Par­a­sitic hous­ing could be­come in­fec­tious

Tiny homes built on other build­ings an ar­chi­tec­tural op­tion for crowded ur­ban cen­tres

The Province - - HOMES - JES­SICA GOD­DARD

Pic­ture Toronto’s CN Tower cov­ered in clus­ters of bar­na­cle-like pods, ex­tend­ing up­ward on one of Canada’s most cel­e­brated tourist at­trac­tions.

A 2017 con­cep­tual pro­posal by Toronto ar­chi­tec­tural firm Quad­ran­gle would see pre­fab­ri­cated wooden cubes cling­ing to the tower’s con­crete, cre­at­ing res­i­den­tial units of vary­ing sizes and lay­outs, of­fer­ing un­par­al­leled views of the city and Lake On­tario.

As af­ford­abil­ity grows as a con­cern in dense ur­ban cen­tres all over the world, so-called par­a­sitic homes — those that latch onto, in be­tween or inside ex­ist­ing struc­tures — could be­come the way of the fu­ture.

Ear­lier this year, Ecuadorean firm El Sindi­cato built a lit­tle house of glass and steel on the rooftop of an­other build­ing in the Quito neigh­bour­hood of San Juan. It in­cludes a bed, bath­room, kitchen, storage space and liv­ing space in 12 square me­tres.

Marc Richard, a free­lance graphic de­signer, lives in a sim­i­larly sized shed within a de­com­mis­sioned fac­tory in the Bat­tersea dis­trict of Lon­don. For Richard, the ex­pe­ri­ence has made him re­think the fu­ture of city liv­ing and the idea of home.

“Things could be on wheels, like the shed, or you could have flex­i­ble spa­ces, adapt­able spa­ces, per­haps build­ings which are mod­u­lar and you could shrink them down when you need to,” Richard told the BBC.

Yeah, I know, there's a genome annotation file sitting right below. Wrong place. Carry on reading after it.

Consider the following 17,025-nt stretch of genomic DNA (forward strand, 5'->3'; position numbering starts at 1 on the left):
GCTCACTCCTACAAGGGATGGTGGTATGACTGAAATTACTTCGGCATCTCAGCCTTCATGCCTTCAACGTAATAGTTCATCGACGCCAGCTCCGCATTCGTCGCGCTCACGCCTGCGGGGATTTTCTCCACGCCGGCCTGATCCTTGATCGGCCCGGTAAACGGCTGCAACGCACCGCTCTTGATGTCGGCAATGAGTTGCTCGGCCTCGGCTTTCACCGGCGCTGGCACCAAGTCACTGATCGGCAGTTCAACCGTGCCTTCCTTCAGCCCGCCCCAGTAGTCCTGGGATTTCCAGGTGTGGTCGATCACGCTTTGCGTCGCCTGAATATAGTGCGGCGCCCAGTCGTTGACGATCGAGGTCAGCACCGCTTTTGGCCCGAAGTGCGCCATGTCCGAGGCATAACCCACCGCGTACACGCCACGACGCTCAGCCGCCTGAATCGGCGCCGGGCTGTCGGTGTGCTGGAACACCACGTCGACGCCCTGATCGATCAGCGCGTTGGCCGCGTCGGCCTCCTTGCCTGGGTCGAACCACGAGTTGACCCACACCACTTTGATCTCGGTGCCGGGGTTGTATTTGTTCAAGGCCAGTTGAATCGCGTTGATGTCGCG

While ex­pand­ing on avail­able ex­ter­nal or in­ter­nal space of build­ings is not new, par­a­sitic ad­di­tions con­trast de­lib­er­ately from their host struc­tures by pur­pose­fully in­tro­duc­ing dif­fer­ent colours, ma­te­ri­als and styles to stand out.

“This is what the idea of par­a­sit­ing the city is about,” said Teresa Bardzin­ska-Bo­nen­berg, an ar­chi­tec­tural his­to­rian at Poland’s Uni­ver­sity of Arts in Poz­nan.

“Peo­ple have now much more in­spi­ra­tion, ma­te­ri­als, tools and courage to ex­press them­selves.”

She said as more and more city struc­tures earn her­itage des­ig­na­tions and be­come ex­empt from al­ter­ations, less space is avail­able for af­ford­able hous­ing, which means ar­chi­tects have to get cre­ative.

While the CN Tower isn’t in dan­ger of be­com­ing a makeshift condo any time soon, one can only imag­ine what the fu­ture of mod­u­lar hous­ing will look like for Canada’s grow­ing ur­ban cen­tres.

And what a small wooden box at­tached to the side of a build­ing in Toronto would cost.


Par­a­sitic hous­ing, like this tiny home erected on a rooftop in Ecuador, could help solve ur­ban short­ages.

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